There was a tremendous row several years ago when various Kafka letters that were supposed to have been destroyed were released into public view. Similarly, Philip Larkin's last request to his secretary at the University of Hull was that she should burn a stack of his diaries. This she did, in an act of duty which most biographers would probably regard as excessive. Certainly, the diaries might not have revealed their author to be a particularly nice man, but whatever the exact nature of their contents, Larkin presumably used them either to express various ideas about the person he thought he was or, alternatively, to project various fantasies about the person he might have liked to be, and their destruction leaves a part of him hanging tantalisingly in the ether.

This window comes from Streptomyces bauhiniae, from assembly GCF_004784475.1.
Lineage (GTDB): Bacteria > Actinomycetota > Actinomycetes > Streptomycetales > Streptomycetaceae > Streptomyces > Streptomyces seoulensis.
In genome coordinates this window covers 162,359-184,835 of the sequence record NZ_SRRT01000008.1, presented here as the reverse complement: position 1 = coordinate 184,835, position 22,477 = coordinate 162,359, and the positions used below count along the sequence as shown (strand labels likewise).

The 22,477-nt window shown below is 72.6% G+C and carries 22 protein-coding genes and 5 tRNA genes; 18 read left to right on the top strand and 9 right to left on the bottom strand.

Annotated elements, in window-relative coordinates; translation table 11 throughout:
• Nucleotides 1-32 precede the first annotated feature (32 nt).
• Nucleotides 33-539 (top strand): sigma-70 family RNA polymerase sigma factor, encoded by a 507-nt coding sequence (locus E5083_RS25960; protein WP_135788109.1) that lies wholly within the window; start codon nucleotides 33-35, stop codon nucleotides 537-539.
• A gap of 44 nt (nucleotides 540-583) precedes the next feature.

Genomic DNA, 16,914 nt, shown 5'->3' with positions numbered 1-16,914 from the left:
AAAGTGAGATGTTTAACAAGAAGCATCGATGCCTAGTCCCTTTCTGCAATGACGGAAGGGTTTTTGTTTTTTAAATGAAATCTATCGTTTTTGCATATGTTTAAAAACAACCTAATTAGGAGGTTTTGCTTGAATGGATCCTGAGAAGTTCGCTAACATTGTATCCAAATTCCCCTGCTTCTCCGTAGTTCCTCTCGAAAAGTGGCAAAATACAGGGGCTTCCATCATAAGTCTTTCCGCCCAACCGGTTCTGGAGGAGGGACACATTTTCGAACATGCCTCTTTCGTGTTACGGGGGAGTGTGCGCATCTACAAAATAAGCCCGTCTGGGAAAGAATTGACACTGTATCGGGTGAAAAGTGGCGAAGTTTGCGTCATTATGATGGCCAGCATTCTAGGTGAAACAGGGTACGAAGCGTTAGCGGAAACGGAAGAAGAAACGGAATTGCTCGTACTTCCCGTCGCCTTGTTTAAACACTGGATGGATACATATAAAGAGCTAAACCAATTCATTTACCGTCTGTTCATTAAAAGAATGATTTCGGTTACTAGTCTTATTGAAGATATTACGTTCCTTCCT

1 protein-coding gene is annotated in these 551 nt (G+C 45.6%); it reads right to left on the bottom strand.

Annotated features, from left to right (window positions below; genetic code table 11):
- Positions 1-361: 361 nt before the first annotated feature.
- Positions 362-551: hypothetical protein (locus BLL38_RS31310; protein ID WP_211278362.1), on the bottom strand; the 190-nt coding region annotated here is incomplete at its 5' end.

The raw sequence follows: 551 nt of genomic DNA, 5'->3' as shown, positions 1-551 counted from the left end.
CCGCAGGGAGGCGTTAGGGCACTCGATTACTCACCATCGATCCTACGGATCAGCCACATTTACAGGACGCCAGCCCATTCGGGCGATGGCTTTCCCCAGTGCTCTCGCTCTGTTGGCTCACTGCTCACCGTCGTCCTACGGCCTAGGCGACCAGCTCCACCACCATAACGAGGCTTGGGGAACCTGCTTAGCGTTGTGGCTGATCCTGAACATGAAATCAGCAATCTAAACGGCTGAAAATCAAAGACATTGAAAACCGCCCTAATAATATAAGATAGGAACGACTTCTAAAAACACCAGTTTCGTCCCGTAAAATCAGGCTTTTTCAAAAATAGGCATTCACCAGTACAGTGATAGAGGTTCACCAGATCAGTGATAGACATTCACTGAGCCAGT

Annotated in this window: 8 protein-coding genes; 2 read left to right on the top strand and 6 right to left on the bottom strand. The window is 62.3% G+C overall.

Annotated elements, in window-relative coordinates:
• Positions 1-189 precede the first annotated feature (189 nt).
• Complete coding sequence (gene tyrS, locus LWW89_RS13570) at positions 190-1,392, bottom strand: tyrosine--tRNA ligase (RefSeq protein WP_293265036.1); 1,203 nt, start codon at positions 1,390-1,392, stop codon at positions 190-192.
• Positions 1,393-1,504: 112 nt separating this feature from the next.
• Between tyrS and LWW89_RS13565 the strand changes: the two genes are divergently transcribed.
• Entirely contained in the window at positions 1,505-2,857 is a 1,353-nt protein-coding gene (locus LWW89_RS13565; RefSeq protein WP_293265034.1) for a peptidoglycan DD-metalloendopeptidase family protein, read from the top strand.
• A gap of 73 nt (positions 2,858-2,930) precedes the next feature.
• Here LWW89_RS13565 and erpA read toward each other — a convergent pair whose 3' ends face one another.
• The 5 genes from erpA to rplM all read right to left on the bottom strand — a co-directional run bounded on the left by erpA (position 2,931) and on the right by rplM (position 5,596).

At the same time there are other reasons why the Dickens-Larkin line ought to be stoutly resisted. At bottom, thinking that you can manipulate or otherwise influence the future according to your own dictates is a kind of vanity. Victorian novels, including those by the author of Great Expectations, are full to bursting point with dreadful old tyrants grimly ruining the lives of their children by stuffing their wills with clauses designed to frustrate unsuitable marriages or tie up capital in ways acceptable to the deceased.